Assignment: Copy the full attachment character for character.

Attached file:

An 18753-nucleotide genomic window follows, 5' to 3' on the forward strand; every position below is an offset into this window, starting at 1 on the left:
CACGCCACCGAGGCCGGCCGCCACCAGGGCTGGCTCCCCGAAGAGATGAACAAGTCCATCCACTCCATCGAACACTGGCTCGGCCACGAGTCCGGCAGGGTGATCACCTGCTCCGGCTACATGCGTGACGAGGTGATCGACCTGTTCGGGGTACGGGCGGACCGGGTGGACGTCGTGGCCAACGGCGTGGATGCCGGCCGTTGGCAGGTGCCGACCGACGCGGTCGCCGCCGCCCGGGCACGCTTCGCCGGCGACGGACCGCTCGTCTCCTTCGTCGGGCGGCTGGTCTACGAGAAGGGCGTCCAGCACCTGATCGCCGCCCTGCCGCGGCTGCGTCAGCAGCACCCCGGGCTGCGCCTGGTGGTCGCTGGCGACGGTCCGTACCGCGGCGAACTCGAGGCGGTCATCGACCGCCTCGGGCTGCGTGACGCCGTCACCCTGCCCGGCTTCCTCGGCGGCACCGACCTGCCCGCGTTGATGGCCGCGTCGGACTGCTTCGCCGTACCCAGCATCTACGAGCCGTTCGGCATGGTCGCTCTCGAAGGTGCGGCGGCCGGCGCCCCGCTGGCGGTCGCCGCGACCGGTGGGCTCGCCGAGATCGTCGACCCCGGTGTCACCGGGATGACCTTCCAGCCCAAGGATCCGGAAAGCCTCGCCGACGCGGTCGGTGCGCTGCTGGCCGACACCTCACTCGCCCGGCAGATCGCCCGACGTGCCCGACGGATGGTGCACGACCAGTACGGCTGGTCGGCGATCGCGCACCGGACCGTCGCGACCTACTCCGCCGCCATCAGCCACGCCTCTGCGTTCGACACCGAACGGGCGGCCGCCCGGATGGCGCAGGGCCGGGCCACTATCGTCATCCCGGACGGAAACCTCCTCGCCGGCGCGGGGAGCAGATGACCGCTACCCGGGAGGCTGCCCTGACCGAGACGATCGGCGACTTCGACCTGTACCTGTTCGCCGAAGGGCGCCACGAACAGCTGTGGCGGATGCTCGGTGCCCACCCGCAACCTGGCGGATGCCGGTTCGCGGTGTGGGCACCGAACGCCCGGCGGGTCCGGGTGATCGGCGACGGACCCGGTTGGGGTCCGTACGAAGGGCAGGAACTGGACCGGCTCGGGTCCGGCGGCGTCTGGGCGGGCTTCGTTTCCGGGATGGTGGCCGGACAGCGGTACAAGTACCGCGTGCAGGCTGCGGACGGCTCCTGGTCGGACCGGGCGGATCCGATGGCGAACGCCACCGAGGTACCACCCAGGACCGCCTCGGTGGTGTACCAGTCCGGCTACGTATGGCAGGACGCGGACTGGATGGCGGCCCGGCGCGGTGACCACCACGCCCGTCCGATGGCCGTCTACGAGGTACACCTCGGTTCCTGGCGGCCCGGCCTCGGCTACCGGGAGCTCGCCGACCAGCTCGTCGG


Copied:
An 18753-nucleotide genomic window follows, 5' to 3' on the forward strand; every position below is an offset into this window, starting at 1 on the left:
CACGCCACCGAGGCCGGCCGCCACCAGGGCTGGCTCCCCGAAGAGATGAACAAGTCCATCCACTCCATCGAACACTGGCTCGGCCACGAGTCCGGCAGGGTGATCACCTGCTCCGGCTACATGCGTGACGAGGTGATCGACCTGTTCGGGGTACGGGCGGACCGGGTGGACGTCGTGGCCAACGGCGTGGATGCCGGCCGTTGGCAGGTGCCGACCGACGCGGTCGCCGCCGCCCGGGCACGCTTCGCCGGCGACGGACCGCTCGTCTCCTTCGTCGGGCGGCTGGTCTACGAGAAGGGCGTCCAGCACCTGATCGCCGCCCTGCCGCGGCTGCGTCAGCAGCACCCCGGGCTGCGCCTGGTGGTCGCTGGCGACGGTCCGTACCGCGGCGAACTCGAGGCGGTCATCGACCGCCTCGGGCTGCGTGACGCCGTCACCCTGCCCGGCTTCCTCGGCGGCACCGACCTGCCCGCGTTGATGGCCGCGTCGGACTGCTTCGCCGTACCCAGCATCTACGAGCCGTTCGGCATGGTCGCTCTCGAAGGTGCGGCGGCCGGCGCCCCGCTGGCGGTCGCCGCGACCGGTGGGCTCGCCGAGATCGTCGACCCCGGTGTCACCGGGATGACCTTCCAGCCCAAGGATCCGGAAAGCCTCGCCGACGCGGTCGGTGCGCTGCTGGCCGACACCTCACTCGCCCGGCAGATCGCCCGACGTGCCCGACGGATGGTGCACGACCAGTACGGCTGGTCGGCGATCGCGCACCGGACCGTCGCGACCTACTCCGCCGCCATCAGCCACGCCTCTGCGTTCGACACCGAACGGGCGGCCGCCCGGATGGCGCAGGGCCGGGCCACTATCGTCATCCCGGACGGAAACCTCCTCGCCGGCGCGGGGAGCAGATGACCGCTACCCGGGAGGCTGCCCTGACCGAGACGATCGGCGACTTCGACCTGTACCTGTTCGCCGAAGGGCGCCACGAACAGCTGTGGCGGATGCTCGGTGCCCACCCGCAACCTGGCGGATGCCGGTTCGCGGTGTGGGCACCGAACGCCCGGCGGGTCCGGGTGATCGGCGACGGACCCGGTTGGGGTCCGTACGAAGGGCAGGAACTGGACCGGCTCGGGTCCGGCGGCGTCTGGGCGGGCTTCGTTTCCGGGATGGTGGCCGGACAGCGGTACAAGTACCGCGTGCAGGCTGCGGACGGCTCCTGGTCGGACCGGGCGGATCCGATGGCGAACGCCACCGAGGTACCACCCAGGACCGCCTCGGTGGTGTACCAGTCCGGCTACGTATGGCAGGACGCGGACTGGATGGCGGCCCGGCGCGGTGACCACCACGCCCGTCCGATGGCCGTCTACGAGGTACACCTCGGTTCCTGGCGGCCCGGCCTCGGCTACCGGGAGCTCGCCGACCAGCTCGTCGG